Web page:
Just a few hours after he was criticized for referring to the fallen World War 1 soldiers as "losers" and "suckers", US President Donald Trump ordered the Pentagon on Friday to pull funding from 'Stars and Stripes', a newspaper that has been serving the American troops since the Civil War era, for no good reason.
In a memo, the Pentagon ordered the publisher of the news organization, which now publishes online as well as in print, to present a plan that "dissolves the Stars and Stripes" by Sept. 15 including "specific timeline for vacating government owned/leased space worldwide."
"The last newspaper publication (in all forms) will be September 30, 2020," writes Col. Paul Haverstick Jr., the memo's author.
Stars and Stripes was first published by Union soldiers during the Civil War and has for decades served as a source of coverage for military news around the world, including in Iraq and Afghanistan. The newspaper reportedly distributed 7 million copies of its U.S. weekly print edition in 2019.
It's also arguably been one of the most powerful weapons for the American soldiers who have carried the newspaper into battle with them. As a publication that's underwritten by the US military but not answerable to the top brass, Stars and Stripes truly embodied the values of right to speak the truth to power.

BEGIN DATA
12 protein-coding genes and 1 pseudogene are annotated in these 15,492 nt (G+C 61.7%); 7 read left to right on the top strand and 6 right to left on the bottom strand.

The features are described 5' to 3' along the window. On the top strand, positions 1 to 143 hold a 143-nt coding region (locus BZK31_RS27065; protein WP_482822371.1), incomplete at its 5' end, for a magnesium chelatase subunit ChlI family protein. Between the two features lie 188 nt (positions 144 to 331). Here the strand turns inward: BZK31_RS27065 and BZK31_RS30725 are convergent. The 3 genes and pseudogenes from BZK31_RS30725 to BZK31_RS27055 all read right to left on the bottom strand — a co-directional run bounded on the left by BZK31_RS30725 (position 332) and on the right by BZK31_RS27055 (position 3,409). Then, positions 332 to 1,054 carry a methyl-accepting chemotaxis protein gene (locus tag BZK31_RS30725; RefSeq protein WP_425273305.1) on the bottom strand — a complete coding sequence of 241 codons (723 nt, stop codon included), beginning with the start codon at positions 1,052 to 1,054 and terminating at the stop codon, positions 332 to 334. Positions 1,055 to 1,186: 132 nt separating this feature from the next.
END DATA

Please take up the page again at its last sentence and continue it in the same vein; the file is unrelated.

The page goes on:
As if an attack on the free press were not enough, the Trump administration's rush to shutter Stars and Stripes also raised constitutional questions.
The memo ordering the publication's dissolution claims the administration has the authority to make this move under the president's fiscal year 2021 defense department budget request. It zeroed out the USD15.5 million annual subsidy for Stars and Stripes. But the Congress, which under the Constitution has the power to make decisions about how the public's money is spent, has not yet approved the president's request.
In fact, the House approved earlier this summer explicitly overruled the decision to pull the plug on Stars and Stripes, restoring funding for the paper.
The eagerness to kill Stars and Stripes is hard to fathom. As the senators note in their letter to Defense Secretary Mark Esper, the USD15.5 million saved by eliminating the newspaper's subsidy would have a "negligible impact" on the Pentagon's USD700 billion budget.
However, on the other hand, the move would definitely have an enormously negative impact on the paper's which has more than 1.3 million readers at present. It would eliminate a symbol of the US commitment to press freedom, flout the judgment of generations of military leaders and usurp the authority that the Constitution gives Congress to make decisions about how the government spends money.
Born in the midst of a war to decide what America stood for, it now looks like another such battle will decide the newspaper's fate.